Mysterious rescue on Sullivan’s Island by Dr. E. Lee Spence

Do you know this person's identity?



Dr. E. Lee Spence writes of his 1965 rescue of young boy in storm driven seas and his efforts to learn the boy’s identity and what became of him in later life. It is a true tale of Spence’s unusual premonition, his efforts to overcome his fears and the boy’s heroism.

© 1993, 2010 by Edward Lee Spence

Having made numerous discoveries, I consider myself quite adept at solving old mysteries, but this time I need help. I am trying to find something more important than gold, or more precisely, someone who has been extremely important to me. Part of this sounds supernatural, but I assure you it is absolutely true.

Has your life ever crossed paths with someone else’s in a way that both of your lives were changed forever? Mine did. As a teenager (17 years old), I saved a young boy and almost drowned myself in the process. Because I never even learned the child’s name (nor he mine), and because of the strange, almost psychic circumstances that led up to it, it has haunted me ever since. I feel compelled to learn his name and see what life has brought him. 

In 1965, within weeks after my family moved to Sullivan’s Island, South Carolina, a hurricane passed miles off the coast, churning up the waters, turning them a dirty brown, and building the waves into powerful, crashing breakers on the beach. My younger cousin (Chip Knudsen) was visiting, and I suggested that we walk down to the beach. I was too embarrassed to tell him that I wanted to go because I thought someone might be in mortal danger, and that I might be able to save their life. It was a strange feeling, certainly one I had never had before or since. As we reached the beach, I glanced up and down, but saw no one. I was almost disappointed because the premonition had been so strong and compelling.

We started walking towards the south end of the island, and had gone several hundred yards when both Chip and I heard a strange, barely audible cry, almost like the screech of a sea gull, muffled and softened by the wind. It slowly dawned on us that it was a call for help, and we finally spotted the source, a boy about 10 to 12 years old.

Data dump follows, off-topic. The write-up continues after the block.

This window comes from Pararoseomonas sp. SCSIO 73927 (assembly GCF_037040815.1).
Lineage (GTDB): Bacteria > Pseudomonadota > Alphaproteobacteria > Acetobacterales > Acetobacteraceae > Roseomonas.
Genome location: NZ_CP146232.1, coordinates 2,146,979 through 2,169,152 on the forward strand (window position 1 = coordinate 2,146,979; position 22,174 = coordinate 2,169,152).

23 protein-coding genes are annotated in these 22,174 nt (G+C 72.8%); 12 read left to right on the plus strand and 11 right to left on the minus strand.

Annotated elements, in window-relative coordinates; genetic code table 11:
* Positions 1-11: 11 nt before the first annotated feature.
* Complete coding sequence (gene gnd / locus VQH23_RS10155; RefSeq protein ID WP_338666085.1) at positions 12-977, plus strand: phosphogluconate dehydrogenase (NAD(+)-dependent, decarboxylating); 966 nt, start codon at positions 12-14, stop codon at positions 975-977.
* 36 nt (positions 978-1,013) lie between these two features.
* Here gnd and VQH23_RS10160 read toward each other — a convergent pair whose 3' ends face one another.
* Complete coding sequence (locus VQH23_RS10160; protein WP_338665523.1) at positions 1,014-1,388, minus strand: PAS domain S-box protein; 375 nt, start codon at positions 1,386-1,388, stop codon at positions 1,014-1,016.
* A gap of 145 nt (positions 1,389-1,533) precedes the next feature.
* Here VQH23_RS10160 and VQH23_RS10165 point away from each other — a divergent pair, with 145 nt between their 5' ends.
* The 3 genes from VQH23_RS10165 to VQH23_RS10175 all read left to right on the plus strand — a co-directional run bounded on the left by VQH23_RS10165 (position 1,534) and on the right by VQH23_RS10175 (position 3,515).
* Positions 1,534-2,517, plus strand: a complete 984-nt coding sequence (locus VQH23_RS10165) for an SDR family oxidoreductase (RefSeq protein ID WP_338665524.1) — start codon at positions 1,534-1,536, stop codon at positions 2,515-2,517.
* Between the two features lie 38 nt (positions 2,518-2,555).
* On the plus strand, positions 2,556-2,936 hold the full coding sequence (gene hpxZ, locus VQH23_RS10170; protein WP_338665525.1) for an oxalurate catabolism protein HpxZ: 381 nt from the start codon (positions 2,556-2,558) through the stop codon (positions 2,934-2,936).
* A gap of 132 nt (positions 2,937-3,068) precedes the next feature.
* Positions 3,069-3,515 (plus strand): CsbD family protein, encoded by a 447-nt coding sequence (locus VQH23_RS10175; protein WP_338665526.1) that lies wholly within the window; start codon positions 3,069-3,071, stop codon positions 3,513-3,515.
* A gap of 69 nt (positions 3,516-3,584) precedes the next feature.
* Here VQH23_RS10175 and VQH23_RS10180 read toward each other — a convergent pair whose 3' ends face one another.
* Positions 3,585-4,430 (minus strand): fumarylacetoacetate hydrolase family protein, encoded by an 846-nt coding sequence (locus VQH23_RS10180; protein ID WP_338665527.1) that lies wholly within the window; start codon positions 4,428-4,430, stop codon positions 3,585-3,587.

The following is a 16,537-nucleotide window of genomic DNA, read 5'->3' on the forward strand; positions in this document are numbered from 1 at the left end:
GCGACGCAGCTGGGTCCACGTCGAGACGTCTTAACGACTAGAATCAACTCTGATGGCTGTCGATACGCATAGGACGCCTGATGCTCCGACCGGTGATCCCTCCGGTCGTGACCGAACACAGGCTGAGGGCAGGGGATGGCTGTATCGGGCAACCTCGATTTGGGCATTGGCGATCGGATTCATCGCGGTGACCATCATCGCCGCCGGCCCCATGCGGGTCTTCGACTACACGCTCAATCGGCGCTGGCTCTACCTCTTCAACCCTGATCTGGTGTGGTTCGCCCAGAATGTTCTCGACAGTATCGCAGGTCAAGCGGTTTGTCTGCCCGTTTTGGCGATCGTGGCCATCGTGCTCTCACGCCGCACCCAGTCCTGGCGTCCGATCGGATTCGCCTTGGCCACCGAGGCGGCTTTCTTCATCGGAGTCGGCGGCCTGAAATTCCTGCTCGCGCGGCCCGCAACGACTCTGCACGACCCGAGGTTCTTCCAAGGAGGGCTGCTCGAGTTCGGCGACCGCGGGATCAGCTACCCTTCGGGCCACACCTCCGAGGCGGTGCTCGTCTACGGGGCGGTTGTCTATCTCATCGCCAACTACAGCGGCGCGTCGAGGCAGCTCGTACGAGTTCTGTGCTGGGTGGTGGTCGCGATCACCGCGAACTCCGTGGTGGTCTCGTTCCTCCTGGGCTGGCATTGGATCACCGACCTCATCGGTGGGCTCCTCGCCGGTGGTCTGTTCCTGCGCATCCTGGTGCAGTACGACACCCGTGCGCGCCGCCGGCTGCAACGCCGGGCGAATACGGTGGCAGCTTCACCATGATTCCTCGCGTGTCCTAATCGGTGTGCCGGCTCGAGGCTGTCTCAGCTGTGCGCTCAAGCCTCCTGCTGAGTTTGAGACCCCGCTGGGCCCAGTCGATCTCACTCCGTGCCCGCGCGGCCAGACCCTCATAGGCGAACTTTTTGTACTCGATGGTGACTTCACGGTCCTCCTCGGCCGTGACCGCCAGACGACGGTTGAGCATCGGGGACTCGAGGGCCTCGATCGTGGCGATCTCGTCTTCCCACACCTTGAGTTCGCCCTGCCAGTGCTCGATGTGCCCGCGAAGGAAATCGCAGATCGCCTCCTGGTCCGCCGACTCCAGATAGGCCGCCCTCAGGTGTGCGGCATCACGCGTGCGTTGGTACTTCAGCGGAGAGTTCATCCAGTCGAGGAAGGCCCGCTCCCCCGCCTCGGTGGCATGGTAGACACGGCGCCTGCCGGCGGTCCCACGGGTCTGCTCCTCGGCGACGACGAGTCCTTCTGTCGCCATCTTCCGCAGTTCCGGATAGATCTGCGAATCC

He was out past the third set of giant breakers. Caught in a strong current, he was drifting down the beach, and rapidly away from shore. He would sink out of sight and struggle back to the surface, flail his arms, and scream.

Although still a skinny kid, I was in excellent shape and I was an extremely strong swimmer. I raced down the beach, shedding my shirt and shoes. My heart was pounding as adrenaline coursed through my veins. I had no doubt that I could save him. It seemed destiny. However, as I plunged into the waters, and was slammed to the bottom by a breaking wave, I quickly lost my confidence and cocky attitude. Living by the ocean was new to me, and I had not yet learned respect for the immense force of the sea. Suddenly, I didn’t feel like a hero. I felt unusually weak and puny. I was afraid, for myself and for him. The power of the ocean seemed beyond me.

Out on the crest of a rolling sea, I could see the boy struggling for his life. He obviously had seen me and was fighting to stay alive long enough for me to reach him.

Self preservation suddenly seemed the right course of action, and I wanted to give up. But, something wouldn’t let me. I couldn’t let him drown, just to insure my own survival. Instead of turning around and abandoning him. I struggled against my fears, and fought my way through the breakers and out into the Atlantic. I was terrified that we would both die, I prayed that I could save him. I prayed I wouldn’t die in the effort, my life sacrificed for his.

Each time the waves swept over him and he disappeared from sight, I thought he was gone. I didn’t want to have to look for him underwater. Part of what drove me on was fear of what others would think of me if I failed, I didn’t want to tell his family that I had turned back out of cowardice (I definitely was scared), or that I had arrived too late and had watched him die. I also felt that if he could keep fighting I could do likewise. His courage was infectious, each time he found the strength to reach the surface, it gave me renewed hope. There was no “three times and your out” for this boy. He had a will to live and wouldn’t give up.

As he struggled with the seas, I fought with my own fears. Without even knowing each other, we became a team. Each rooting for the other, each finding solace in the other’s presence.